From Crain’s New York Business:

The NYC Taxi and Limousine Commission has proposed rules to reduce fatigue among drivers of for-hire vehicles, and as is often the case with the TLC, not everyone in the industry is happy about them. Among the aggrieved this time are e-hail companies like Uber, which has resisted data sharing with the regulatory agency.

Uber is pushing back, saying the city’s demand for data to enforce the fatigue measure threatens the personal information of its passengers. It’s hard to reconcile that reasoning with allegations in lawsuits like one filed by Abbey Thomas, who claimed that her Uber driver was unwilling to take her a few blocks, leading to an incident that caused her to jump from a moving vehicle.

Her suit charged that the NYPD contacted Uber repeatedly but were denied access to the driver’s full name, license plate and address. (Uber said it suspended the driver and that the company did help the NYPD, adding that Uber only gives police drivers’ information to police when it receives a subpoena related to a criminal investigation.)

A number of other women have complained about the Uber’s stonewalling and a website has been created that catalogues dangerous passenger experiences with e-hail companies all over the country.

Despite Gov. Andrew Cuomo’s claim that Uber and its imitators are “promoting safety for passengers,” safety is a real issue for rideshare companies.

The resistance of Uber and Lyft to these kinds of safety regulations suggests they believe their proprietary business model and technology elevates them above not only their competitors in the taxi industry, but also above the regulatory needs of the municipalities in which they operate. The companies’ acolytes claim that the city “should consult with consumer privacy groups and data experts to help protect against any unintended consequences of collection of such data. An appropriate balance between regulatory goals and individual privacy needs to be struck.”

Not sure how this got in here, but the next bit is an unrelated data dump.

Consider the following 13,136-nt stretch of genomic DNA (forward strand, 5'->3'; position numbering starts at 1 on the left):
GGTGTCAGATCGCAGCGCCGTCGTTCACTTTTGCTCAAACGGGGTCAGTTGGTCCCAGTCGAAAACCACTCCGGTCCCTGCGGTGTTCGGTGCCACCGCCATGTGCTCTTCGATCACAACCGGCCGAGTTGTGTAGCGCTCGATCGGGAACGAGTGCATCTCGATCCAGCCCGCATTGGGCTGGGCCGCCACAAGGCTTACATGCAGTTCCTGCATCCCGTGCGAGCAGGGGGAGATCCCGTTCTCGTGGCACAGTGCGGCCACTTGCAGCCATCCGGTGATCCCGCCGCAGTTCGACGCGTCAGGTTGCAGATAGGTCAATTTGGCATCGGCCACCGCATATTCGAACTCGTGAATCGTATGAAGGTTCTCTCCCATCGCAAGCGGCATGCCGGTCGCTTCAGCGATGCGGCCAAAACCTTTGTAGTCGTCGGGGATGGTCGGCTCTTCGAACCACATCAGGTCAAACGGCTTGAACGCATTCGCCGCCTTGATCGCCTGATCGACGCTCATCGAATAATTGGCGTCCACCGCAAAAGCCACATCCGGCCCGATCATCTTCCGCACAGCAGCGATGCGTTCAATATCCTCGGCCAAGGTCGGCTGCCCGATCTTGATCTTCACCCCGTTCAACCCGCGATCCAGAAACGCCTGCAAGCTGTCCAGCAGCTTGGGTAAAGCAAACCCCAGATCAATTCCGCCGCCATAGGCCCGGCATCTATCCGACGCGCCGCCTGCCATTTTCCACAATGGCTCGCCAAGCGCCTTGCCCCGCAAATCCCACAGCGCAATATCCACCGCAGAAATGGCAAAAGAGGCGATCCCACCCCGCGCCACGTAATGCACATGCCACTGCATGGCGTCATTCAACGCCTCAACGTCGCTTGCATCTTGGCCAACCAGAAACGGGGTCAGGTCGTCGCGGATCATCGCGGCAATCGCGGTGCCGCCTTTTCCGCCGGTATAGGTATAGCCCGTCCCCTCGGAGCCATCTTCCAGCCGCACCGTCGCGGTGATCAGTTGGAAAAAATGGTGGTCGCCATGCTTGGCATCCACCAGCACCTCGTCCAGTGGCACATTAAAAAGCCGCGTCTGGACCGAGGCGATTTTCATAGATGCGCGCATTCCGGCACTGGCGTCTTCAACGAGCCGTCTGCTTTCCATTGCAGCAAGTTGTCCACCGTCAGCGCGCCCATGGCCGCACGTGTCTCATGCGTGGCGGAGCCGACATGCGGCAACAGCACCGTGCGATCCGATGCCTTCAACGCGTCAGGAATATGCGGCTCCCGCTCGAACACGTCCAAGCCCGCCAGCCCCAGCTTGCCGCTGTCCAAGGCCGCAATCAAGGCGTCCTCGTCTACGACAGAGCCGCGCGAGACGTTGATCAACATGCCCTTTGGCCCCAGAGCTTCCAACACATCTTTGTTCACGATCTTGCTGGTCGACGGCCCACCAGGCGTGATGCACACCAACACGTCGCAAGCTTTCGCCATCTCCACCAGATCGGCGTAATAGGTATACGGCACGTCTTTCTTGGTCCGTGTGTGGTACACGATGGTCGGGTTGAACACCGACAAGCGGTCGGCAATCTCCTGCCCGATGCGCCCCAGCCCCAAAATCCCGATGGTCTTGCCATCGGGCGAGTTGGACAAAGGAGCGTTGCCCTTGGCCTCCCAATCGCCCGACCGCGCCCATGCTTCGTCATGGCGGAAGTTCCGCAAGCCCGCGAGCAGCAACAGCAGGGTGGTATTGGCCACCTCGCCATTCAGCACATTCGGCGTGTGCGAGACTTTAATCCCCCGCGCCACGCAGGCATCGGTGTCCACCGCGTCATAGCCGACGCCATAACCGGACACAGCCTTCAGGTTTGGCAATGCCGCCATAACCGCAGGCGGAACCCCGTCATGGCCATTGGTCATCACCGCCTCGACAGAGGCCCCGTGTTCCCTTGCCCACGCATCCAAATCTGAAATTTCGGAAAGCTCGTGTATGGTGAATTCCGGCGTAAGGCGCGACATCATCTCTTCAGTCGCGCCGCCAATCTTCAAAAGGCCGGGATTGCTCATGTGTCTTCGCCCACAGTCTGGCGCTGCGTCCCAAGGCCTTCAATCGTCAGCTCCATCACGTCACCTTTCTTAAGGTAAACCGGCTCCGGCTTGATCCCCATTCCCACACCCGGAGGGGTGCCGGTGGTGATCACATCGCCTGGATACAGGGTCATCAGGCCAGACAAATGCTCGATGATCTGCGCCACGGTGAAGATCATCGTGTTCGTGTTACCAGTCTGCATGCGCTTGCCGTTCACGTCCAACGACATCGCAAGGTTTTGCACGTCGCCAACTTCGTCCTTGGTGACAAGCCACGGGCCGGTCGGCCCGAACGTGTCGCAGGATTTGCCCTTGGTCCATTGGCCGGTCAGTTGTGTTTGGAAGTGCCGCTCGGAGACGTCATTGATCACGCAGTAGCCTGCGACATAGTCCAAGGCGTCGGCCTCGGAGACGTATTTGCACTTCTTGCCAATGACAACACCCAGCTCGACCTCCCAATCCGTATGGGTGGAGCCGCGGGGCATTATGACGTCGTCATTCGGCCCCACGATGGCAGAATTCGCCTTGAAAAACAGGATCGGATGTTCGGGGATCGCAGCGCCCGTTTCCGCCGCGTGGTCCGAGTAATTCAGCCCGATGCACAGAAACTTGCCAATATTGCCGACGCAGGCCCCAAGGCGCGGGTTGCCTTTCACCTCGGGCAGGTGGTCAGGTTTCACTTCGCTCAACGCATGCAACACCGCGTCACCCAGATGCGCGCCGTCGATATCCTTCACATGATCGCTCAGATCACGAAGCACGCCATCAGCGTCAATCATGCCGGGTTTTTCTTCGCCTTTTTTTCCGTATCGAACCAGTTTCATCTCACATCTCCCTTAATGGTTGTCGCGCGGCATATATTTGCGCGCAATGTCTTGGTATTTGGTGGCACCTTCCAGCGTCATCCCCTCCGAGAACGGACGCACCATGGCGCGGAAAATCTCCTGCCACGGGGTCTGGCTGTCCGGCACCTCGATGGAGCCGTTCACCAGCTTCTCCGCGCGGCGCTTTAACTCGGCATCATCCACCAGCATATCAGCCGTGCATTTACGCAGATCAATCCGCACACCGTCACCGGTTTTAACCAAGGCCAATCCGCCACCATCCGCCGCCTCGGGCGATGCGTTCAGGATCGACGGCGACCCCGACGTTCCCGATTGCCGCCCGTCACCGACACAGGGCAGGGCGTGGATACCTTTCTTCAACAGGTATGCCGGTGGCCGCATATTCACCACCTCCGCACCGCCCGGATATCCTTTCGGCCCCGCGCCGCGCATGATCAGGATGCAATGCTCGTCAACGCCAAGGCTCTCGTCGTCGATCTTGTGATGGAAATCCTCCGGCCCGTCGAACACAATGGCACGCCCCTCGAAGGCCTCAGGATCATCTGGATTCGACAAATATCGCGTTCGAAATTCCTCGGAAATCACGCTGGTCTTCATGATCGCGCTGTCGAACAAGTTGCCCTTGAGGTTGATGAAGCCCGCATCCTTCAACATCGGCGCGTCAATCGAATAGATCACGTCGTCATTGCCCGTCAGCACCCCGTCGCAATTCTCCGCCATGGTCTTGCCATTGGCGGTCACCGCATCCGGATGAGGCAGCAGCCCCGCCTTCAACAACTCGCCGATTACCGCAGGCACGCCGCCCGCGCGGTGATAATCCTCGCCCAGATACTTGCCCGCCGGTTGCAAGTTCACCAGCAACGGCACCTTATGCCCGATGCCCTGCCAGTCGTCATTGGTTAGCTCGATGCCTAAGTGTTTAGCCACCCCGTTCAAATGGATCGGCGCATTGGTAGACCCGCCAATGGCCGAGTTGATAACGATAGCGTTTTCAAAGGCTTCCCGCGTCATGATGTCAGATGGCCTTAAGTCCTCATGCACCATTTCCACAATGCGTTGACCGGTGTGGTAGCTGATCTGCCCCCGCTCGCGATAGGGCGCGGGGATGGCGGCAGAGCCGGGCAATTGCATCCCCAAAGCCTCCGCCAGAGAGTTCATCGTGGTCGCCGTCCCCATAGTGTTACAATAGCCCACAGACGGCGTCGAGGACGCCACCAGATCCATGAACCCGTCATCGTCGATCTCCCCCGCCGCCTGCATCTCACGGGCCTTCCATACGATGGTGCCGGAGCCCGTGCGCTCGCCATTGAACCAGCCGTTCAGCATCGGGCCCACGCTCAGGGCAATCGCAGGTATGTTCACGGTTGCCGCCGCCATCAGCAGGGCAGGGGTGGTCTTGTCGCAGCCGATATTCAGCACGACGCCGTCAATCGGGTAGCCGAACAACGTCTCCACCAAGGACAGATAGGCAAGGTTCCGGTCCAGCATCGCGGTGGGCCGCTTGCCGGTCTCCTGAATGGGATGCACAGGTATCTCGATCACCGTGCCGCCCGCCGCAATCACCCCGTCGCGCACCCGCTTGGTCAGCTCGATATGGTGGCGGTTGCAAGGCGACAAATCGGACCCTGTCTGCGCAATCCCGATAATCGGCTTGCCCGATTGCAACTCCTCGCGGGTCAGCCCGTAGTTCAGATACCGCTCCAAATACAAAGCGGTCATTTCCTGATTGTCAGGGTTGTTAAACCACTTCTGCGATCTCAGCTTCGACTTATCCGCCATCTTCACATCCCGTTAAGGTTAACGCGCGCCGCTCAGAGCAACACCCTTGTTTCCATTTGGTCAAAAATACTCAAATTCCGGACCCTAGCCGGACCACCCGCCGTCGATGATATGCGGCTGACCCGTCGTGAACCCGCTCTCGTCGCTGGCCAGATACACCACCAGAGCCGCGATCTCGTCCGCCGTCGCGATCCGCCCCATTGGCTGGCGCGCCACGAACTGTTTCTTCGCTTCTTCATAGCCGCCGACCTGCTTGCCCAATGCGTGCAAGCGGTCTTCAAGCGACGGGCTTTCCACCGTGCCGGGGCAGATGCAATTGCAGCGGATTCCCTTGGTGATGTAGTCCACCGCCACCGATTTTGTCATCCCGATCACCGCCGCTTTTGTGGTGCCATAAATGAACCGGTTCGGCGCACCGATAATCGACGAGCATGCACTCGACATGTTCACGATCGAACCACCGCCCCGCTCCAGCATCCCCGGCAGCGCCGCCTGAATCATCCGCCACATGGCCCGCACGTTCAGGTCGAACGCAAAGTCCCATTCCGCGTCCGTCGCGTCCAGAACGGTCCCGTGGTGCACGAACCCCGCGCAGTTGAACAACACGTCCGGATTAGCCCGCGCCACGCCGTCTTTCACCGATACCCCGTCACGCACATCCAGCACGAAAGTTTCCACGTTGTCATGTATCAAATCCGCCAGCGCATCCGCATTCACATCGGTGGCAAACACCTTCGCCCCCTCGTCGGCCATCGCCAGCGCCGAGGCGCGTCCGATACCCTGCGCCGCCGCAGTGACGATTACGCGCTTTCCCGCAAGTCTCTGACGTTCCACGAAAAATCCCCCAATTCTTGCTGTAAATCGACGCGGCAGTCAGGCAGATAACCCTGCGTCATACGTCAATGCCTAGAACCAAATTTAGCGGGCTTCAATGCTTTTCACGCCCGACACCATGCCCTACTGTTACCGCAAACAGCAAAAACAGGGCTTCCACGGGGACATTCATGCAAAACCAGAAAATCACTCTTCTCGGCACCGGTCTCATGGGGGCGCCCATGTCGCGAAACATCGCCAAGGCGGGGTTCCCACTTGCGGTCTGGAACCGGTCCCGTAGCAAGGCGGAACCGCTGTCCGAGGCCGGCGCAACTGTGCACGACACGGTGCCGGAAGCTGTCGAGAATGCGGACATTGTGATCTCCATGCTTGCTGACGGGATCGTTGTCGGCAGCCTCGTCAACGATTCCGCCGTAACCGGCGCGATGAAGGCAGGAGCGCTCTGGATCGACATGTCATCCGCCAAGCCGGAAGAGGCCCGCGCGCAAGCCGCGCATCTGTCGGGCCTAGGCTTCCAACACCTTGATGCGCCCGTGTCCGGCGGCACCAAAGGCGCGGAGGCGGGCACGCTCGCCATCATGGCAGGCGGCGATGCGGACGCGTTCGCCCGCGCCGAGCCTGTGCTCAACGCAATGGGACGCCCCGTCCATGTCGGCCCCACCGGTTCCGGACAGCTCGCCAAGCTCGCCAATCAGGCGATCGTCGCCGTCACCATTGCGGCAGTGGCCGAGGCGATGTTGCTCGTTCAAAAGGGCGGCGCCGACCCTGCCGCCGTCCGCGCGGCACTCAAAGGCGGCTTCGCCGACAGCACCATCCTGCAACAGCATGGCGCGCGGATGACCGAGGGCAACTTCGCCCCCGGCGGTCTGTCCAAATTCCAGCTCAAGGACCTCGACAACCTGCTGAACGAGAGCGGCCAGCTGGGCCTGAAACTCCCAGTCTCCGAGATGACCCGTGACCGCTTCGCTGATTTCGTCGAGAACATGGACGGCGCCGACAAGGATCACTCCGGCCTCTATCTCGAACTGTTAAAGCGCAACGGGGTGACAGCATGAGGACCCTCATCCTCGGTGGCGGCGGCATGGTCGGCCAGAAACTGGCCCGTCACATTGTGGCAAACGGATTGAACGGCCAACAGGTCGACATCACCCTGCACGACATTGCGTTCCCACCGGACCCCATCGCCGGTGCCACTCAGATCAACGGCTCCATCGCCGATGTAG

Meanwhile, every ride in a New York City taxi is properly monitored by the TLC from point A to point B.

It is done so by a tracking system known as T-PEP installed in all of the more than 13,000 yellow cabs. When this system was challenged in federal court by a taxi driver on the basis of Fourth Amendment privacy issues, the case was dismissed.

Just like taxis, Uber and Lyft cars are public conveyances, so they need to be regulated in the same manner—especially when the issue is public safety. However, the TLC’s current effort is an insufficient double standard because it allows the e-hails to decide what data to submit, in essence giving these folks their own take-home exam.

To protect riders, the regulatory agency needs to mandate T-PEP-like technology for all app-based services. In this way, riders like Abbey Thomas will be able to swiftly identify their assailants, and the rest of us won’t be endangered by fatigued drivers struggling to make a living.

Brad Gerstman is a spokesman for New Yorkers for Equal Transportation Access, a group formed to demand that Uber face the same mandates as other car-service providers. He testified at the TLC’s Jan. 5 hearing.

Read more at Crain’s New York Business…